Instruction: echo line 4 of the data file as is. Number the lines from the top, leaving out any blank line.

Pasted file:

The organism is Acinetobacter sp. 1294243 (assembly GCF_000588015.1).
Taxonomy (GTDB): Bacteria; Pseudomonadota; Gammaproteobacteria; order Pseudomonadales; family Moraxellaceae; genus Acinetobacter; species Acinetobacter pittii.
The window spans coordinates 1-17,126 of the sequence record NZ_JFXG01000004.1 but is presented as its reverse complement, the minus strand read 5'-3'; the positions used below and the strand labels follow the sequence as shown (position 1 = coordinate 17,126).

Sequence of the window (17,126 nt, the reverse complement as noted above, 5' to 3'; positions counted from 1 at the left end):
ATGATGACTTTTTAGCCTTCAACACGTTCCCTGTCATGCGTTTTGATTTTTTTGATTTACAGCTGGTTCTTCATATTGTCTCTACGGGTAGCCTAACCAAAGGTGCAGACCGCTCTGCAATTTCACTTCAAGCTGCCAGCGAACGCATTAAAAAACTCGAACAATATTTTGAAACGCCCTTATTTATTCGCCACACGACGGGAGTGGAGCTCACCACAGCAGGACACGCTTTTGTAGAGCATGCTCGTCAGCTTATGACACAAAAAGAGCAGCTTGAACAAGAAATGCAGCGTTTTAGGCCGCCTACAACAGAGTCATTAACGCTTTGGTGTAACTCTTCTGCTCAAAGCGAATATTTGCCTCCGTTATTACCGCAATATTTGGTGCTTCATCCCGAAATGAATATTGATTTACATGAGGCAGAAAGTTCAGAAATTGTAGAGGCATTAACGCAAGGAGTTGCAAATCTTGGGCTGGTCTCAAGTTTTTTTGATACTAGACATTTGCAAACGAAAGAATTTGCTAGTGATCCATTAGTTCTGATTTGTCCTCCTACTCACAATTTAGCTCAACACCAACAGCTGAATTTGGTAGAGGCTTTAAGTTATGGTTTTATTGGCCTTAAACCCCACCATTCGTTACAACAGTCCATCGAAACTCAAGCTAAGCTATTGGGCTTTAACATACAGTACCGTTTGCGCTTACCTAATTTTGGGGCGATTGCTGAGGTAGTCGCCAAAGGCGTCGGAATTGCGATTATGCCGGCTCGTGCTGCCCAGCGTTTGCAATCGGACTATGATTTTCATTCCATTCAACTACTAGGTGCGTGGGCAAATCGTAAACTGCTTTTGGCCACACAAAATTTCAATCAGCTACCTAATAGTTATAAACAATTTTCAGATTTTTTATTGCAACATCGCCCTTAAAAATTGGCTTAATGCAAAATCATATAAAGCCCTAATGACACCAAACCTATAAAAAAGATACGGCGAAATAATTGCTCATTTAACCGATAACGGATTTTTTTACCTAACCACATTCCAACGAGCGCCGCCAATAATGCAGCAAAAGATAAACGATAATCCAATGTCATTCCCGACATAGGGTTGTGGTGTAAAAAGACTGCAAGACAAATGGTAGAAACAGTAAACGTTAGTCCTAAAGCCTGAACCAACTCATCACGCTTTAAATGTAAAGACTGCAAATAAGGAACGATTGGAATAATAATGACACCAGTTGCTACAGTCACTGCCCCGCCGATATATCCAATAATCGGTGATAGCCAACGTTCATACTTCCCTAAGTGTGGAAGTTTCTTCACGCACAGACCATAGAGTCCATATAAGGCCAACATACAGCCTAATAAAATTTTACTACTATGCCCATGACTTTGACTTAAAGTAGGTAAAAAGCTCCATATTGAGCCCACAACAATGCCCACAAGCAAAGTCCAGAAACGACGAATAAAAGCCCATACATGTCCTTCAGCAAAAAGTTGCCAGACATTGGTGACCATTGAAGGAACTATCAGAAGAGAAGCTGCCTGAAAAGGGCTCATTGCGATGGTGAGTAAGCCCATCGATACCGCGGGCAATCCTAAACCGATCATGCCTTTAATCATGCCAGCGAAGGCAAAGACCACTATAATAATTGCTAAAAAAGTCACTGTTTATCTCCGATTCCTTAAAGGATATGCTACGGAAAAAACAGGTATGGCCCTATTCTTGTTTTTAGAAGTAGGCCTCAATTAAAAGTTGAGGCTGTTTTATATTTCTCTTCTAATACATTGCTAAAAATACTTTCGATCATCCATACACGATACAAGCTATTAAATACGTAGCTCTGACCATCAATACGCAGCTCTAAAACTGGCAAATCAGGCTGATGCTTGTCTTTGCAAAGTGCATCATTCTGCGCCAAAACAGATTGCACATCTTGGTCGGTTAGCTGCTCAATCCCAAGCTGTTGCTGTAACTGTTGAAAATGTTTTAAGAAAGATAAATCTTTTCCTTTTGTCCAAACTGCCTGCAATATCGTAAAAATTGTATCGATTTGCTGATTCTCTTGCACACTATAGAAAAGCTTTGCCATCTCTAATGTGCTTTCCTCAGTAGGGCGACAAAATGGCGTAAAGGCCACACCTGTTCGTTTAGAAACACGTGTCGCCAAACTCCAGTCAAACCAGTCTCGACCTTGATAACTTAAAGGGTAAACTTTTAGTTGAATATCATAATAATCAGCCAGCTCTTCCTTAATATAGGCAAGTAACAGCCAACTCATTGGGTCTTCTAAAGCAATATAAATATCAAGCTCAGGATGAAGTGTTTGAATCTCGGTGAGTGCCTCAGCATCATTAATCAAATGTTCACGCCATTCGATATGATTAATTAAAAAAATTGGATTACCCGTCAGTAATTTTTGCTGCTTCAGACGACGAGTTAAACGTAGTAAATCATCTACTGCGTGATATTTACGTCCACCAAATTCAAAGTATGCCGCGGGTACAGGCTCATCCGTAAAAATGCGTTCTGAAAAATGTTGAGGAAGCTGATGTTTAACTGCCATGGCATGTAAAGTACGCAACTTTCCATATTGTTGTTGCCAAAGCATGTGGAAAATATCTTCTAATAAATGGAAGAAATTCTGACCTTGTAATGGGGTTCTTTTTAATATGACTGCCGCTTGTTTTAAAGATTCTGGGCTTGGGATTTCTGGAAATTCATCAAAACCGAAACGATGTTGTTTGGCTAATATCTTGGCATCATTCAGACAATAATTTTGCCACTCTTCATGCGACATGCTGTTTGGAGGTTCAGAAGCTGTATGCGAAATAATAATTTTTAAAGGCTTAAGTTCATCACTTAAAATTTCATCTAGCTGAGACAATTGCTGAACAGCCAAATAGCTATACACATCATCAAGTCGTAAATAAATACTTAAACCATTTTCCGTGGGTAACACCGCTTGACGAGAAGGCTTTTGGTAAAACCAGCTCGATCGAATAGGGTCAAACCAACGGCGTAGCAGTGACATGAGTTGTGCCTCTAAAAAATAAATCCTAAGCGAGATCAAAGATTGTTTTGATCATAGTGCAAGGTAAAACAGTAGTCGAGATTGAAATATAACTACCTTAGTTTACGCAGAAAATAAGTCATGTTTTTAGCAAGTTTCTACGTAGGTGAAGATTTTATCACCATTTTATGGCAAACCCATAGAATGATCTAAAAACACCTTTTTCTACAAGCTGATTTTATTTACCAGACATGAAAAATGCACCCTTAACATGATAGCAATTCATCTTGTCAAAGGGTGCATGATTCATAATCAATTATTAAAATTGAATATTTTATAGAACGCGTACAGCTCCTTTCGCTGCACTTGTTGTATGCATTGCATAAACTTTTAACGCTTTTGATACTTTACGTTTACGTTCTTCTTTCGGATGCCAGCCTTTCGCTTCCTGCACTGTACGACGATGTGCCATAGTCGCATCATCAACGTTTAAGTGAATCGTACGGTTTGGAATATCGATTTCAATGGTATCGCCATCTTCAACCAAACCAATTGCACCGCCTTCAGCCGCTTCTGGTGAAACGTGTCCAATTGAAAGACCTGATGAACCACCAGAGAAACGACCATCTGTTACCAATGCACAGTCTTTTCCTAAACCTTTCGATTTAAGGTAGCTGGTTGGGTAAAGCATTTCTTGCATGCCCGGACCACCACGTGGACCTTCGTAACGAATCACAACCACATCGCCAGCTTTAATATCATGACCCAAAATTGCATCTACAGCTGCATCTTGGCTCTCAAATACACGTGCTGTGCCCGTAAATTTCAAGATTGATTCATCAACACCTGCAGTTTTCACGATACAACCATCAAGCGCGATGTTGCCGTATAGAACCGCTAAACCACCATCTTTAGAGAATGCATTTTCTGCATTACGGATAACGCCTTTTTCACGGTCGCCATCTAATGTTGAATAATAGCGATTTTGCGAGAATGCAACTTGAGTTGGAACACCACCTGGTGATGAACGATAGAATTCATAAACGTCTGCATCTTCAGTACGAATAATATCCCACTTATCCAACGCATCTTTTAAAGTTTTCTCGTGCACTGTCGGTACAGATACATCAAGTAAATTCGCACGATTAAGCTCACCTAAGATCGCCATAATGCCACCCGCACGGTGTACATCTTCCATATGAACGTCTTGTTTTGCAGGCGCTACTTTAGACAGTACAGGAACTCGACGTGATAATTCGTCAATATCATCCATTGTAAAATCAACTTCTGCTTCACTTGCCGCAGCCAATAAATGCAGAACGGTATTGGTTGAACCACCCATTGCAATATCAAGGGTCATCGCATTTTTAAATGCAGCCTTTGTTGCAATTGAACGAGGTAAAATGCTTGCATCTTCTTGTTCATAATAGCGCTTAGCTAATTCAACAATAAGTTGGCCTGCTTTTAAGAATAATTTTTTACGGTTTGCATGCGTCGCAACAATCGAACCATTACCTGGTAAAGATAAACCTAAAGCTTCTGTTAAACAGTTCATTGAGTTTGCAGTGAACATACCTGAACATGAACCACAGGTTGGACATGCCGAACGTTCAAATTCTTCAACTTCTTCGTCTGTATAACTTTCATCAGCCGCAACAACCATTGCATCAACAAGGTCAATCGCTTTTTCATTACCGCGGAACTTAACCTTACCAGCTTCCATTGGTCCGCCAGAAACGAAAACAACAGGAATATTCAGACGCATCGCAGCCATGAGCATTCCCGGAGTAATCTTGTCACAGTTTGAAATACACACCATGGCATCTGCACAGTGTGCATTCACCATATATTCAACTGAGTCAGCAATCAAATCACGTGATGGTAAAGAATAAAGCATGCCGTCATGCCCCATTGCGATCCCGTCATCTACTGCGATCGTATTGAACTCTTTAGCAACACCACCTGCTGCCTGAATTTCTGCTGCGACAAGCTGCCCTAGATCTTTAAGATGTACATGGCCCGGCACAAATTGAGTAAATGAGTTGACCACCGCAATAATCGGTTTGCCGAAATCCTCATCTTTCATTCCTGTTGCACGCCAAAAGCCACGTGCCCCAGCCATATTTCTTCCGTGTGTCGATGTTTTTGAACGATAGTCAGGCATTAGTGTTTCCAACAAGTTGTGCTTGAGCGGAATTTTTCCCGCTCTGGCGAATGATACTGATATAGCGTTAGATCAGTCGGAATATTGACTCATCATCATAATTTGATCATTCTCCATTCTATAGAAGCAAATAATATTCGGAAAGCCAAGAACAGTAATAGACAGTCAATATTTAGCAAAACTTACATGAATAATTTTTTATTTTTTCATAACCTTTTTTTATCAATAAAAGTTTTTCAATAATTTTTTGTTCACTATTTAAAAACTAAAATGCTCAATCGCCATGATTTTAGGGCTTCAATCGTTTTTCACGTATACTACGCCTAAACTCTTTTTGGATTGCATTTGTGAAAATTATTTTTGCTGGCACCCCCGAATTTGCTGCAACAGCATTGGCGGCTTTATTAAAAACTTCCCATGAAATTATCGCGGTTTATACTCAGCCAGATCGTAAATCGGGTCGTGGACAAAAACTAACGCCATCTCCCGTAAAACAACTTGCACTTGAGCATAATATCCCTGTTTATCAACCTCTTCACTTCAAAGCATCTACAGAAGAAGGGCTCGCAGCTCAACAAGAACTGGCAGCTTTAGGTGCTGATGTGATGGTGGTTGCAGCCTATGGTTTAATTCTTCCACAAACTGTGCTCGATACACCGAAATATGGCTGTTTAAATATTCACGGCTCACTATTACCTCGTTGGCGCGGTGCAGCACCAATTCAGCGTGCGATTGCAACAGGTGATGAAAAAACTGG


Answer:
Sequence of the window (17,126 nt, the reverse complement as noted above, 5' to 3'; positions counted from 1 at the left end):